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Top speed in reverse?

Any information about how fast Model S can go in reverse? Given there are no gears, it seems like Model S should be able to go as fast backwards as forwards. I expect Tesla has set a limit on the reverse speed. George Blankenship's recent blog that top speed will be limited on test drives suggests that top speed is a function of software, not hardware. Any insight from the more technically inclined?l

The limit GB put on speed it on the honor system I thought?

Well even the production version of the car has the top speed limited to protect the battery and other drivetrain components. I assumed that they just tuned it down to 75 mph on the test drive cars.

The standard car I drove today actually stopped accelerating at 80 and would not go any faster. Copilot said it was computer limited to 80 for the event.

Interesting! Can I set that for my kids 10 years down the road when I lend the car to my offspring.

Yes indeed. I think my wife would love to be able to set it low for me when she is riding with me.

+1 Capt601. My wife would love that too. ;-)

capt;
As I noted on another thread: probably Tesla piled up a shocking # of tickets at Fremont to pass on (in process/the mail), and wanted to pre-empt the same thing happening in LA.
;)
>;(

Real Parental Controls on the car...who would have thunk it...

My wife enjoys using her drag brake on our tandem bike.

I have vague memory that reverse was limited to 25mph. That's still quite fast for reverse, but not too fast.

I thought it was limited to 15 mph.

I hope it's more like 25 for those times I need to back into a spot on a clear road before the light turns green in reverse for that parking spot that just freed up! I have to be really comfortable with my rear field of view for me to pull that off however!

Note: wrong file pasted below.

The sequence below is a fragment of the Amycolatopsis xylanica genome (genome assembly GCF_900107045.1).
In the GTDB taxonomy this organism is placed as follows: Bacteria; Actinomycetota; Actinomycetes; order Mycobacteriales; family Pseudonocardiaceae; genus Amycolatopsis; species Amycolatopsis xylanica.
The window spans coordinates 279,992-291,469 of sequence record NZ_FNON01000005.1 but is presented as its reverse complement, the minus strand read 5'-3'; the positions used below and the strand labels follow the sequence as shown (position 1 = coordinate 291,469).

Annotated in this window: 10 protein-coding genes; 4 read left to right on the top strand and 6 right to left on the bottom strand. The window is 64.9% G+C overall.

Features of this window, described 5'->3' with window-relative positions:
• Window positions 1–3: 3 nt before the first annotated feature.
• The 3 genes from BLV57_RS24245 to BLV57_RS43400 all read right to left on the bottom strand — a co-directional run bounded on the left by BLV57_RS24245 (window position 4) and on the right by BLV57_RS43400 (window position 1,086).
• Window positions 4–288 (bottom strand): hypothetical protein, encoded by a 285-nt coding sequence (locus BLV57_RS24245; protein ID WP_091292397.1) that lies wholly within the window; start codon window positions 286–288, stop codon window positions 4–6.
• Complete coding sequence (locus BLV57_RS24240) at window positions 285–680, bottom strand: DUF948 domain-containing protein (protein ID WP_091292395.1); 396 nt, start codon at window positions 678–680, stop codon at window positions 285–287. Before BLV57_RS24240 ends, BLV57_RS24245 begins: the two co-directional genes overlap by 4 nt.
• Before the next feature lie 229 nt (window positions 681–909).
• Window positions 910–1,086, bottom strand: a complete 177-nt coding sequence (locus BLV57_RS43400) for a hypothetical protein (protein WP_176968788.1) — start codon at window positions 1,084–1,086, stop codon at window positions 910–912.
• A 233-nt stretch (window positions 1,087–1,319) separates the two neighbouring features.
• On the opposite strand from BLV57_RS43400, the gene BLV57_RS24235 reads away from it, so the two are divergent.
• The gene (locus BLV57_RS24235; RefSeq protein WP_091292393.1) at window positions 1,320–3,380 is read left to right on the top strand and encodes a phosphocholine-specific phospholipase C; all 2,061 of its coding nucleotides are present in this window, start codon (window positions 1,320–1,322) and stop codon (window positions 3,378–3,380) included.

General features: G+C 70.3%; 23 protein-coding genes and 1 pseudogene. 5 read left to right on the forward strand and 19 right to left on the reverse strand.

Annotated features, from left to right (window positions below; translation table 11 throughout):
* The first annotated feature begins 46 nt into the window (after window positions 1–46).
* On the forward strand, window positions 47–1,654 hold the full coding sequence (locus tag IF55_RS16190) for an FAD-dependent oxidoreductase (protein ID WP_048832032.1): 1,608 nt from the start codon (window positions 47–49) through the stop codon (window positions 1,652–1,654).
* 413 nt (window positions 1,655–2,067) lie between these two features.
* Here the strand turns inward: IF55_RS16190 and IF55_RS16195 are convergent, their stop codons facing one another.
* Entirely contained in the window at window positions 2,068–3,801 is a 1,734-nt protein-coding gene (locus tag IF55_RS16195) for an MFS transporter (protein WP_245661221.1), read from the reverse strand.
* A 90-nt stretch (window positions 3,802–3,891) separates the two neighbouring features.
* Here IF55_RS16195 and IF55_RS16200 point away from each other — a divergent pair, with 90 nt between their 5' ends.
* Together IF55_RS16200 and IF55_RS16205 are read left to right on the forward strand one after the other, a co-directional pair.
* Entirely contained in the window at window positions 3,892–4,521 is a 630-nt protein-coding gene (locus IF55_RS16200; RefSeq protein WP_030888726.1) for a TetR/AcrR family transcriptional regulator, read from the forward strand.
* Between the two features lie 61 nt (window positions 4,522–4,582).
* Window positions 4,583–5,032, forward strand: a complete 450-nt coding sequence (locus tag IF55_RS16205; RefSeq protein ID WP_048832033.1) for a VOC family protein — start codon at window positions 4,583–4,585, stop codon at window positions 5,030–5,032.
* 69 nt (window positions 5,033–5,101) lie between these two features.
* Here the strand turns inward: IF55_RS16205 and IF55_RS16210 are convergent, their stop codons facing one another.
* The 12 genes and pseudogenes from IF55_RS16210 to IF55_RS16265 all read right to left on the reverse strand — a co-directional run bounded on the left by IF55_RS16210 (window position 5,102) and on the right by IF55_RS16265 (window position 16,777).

As the computer can limit the speed, that will be great to have about 5 "preset" speed limits that could be change anytime.
This will allow for example to put your limiter at "city" mph when driving in town, so the computer make sure your are not overspeeding anytime. As the acceleration is quick, I don't want to spend my time watch the speedometer.

Or to build on that, like my GPS can display the posted speed limit of the road I'm traveling on, getting some sort of indicator when I am 5 miles or more above that limit? Maybe this would make more sense to post under apps however?

I'm sure the speed in reverse is limited. No one wants grandma to accidentally step hard on the wrong pedal and go from 0-60 mph in 4.4 seconds backwards at the local Stop and Shop.

There should probably be a reverse beep. The reverse beep in the Prius has saved me on a few occasions.

Probably the "R" button should flash on-off while in reverse, too. But it's hard to make things proof against the ingenuity of fools, sez Dr. Murphy!!

;-p

I own a Roadster and reverse is limited to 15 mph so I would expect the same for the Model S

I think speed could be limited to "speed limit" (data from nav). Or +5. Or +7. Etc.

I agree Supergreekster.

The system should allow the driver to "apply speed limit" + a user define delta speed.

If you don;t want the limiter, you can disable it, but it could be usefull.

GPS-based speed limit data is not 100% accurate. I would not want car to accelerate to 100km/h into middle of road construction. Or speed accidentally because nav tells that speed limit is something else than it is.